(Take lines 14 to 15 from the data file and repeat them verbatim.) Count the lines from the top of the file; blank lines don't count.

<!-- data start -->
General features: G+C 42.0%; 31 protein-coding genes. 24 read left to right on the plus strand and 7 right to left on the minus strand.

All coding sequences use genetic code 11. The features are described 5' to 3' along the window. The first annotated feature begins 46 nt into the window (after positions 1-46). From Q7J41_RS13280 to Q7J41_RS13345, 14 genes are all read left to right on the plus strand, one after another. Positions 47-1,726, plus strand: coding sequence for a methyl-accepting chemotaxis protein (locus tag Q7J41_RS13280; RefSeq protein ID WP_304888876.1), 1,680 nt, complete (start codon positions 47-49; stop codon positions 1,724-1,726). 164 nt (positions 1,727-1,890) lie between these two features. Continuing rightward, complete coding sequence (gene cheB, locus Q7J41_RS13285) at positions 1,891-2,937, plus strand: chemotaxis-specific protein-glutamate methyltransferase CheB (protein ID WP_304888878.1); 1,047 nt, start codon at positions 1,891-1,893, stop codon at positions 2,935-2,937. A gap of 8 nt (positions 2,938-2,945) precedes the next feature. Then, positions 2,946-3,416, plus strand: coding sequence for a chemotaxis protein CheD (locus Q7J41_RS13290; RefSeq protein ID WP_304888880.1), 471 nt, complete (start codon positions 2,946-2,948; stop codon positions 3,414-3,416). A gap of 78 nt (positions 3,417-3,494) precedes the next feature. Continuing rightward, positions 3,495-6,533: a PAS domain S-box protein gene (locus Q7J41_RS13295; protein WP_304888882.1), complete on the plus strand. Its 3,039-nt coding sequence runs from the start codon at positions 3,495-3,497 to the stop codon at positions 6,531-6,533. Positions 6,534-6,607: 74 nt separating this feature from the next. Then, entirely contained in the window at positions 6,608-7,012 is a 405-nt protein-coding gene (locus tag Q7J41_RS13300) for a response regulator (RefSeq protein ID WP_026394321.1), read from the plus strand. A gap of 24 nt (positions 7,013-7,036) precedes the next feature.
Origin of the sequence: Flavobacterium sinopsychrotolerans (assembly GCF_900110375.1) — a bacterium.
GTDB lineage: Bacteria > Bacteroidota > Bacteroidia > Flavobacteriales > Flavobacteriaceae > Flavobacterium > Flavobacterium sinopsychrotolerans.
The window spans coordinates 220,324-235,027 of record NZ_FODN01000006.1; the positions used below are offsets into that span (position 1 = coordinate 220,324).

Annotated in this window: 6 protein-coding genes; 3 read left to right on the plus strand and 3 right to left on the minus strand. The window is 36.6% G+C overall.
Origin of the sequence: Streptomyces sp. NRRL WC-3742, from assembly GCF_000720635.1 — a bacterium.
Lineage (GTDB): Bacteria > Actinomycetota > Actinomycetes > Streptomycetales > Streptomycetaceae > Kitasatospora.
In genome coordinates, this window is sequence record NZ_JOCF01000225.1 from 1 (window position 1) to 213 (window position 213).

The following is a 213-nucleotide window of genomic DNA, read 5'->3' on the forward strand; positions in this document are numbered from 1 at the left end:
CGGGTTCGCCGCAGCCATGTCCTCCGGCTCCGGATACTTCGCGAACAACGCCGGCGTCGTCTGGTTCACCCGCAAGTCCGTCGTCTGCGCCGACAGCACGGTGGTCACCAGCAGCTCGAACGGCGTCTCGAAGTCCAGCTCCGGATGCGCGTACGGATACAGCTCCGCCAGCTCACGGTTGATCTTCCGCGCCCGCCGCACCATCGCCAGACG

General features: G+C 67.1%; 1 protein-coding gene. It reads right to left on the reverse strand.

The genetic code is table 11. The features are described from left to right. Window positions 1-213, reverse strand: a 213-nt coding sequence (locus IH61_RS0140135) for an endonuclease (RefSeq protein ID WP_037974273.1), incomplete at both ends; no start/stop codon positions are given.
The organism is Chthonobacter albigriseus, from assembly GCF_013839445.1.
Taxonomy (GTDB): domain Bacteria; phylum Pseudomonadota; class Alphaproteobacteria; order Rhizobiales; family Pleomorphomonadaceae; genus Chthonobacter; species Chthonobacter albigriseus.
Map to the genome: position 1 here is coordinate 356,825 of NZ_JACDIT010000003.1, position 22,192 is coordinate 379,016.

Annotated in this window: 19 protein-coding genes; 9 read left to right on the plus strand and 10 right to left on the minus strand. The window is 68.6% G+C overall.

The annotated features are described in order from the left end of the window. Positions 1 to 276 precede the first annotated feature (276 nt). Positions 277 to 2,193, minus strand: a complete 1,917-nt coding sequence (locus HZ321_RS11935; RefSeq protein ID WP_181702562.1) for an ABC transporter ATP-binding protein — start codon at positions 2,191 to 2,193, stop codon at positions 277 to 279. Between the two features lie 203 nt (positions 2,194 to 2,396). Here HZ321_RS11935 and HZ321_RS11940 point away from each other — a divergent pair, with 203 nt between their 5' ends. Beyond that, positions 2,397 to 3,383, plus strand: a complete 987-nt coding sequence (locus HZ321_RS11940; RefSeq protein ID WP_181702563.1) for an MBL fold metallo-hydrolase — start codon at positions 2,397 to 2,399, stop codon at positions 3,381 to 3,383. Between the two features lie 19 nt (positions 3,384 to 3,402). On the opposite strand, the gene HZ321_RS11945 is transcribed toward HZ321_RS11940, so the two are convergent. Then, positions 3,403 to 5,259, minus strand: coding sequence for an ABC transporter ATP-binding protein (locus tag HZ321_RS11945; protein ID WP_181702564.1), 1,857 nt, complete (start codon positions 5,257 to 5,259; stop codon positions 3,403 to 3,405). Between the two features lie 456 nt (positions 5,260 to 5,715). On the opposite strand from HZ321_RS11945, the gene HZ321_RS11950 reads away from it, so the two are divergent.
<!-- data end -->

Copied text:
The organism is Chthonobacter albigriseus, from assembly GCF_013839445.1.
Taxonomy (GTDB): domain Bacteria; phylum Pseudomonadota; class Alphaproteobacteria; order Rhizobiales; family Pleomorphomonadaceae; genus Chthonobacter; species Chthonobacter albigriseus.